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Market Analysis: Jan 11, 2002

posted on January 11, 2002


The grain markets completed a week of stronger prices based on reduced usda crop totals for the 2001 harvest, and dry conditions in Brazil. For the week, wheat prices gained more than a penny. Corn prices were two to three cents higher. Soybean futures were 18 to 21-cents higher. Soybean meal gained $13.80 per ton. Cotton futures were 42-cents higher. In livestock, fed cattle futures were down 20-cents. Feeder cattle were a dollar lower. The lean hog contract closed the week 60-cents higher. In the financials, comex gold gained $8.50 an ounce. The euro finished the week thirty basis points lower against the dollar. And, the CRB Index finished the week nearly one-and-a-half points higher to close at 194.75.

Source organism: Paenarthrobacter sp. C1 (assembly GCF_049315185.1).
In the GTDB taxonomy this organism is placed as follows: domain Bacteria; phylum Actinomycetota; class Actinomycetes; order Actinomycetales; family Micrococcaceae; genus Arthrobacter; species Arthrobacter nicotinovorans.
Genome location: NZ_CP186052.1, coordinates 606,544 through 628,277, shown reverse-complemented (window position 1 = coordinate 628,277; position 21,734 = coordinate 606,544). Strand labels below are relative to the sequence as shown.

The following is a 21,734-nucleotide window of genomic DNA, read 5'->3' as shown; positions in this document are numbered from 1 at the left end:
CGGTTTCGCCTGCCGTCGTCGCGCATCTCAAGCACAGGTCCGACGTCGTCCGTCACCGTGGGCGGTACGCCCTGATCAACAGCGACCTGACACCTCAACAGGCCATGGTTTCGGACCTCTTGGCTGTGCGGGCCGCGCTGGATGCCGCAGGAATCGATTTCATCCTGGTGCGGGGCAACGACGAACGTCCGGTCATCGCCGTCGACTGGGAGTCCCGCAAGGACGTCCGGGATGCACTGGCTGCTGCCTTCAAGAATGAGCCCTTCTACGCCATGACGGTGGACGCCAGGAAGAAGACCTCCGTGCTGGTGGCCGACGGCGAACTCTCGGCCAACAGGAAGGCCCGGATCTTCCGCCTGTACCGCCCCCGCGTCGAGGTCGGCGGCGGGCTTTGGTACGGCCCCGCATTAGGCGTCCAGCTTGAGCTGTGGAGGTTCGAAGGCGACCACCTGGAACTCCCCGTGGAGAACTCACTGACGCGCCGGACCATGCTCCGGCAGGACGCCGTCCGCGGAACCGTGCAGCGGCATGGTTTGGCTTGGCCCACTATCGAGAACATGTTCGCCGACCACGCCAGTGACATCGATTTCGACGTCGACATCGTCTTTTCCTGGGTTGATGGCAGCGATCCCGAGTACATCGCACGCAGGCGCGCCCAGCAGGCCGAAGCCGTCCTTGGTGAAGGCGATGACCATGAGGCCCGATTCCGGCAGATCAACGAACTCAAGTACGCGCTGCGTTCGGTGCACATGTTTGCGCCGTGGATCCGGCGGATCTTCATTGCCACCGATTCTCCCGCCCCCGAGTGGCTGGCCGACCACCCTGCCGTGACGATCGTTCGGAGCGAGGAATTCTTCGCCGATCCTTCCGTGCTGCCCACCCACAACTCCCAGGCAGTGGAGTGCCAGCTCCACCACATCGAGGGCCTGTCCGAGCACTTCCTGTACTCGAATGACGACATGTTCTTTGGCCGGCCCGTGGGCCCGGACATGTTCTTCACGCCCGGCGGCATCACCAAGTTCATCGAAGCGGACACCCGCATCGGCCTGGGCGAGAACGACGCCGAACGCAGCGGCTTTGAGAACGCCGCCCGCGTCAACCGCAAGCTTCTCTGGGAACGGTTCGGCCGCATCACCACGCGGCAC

Here now to lend us his insight is one of our regular market analysts, Virgil Robinson. Welcome back.

Market Analysis: Jan 11, 2002

Robinson: THANK YOU, COMMANDER. IT'S GOOD TO BE HERE.

Pearson: GOOD TO HAVE YOU. LET'S TALK ABOUT THIS SOYBEAN AND WHEAT AND GRAIN MARKET. LET'S START FIRST WITH WHEAT. WE TALKED ABOUT IT EARLIER IN THE SHOW. ACRES DEFINITELY ARE DOWN. THE WHEAT MARKET HAS BEEN JUMPING A LITTLE BIT HERE THE LAST WEEK OR TWO.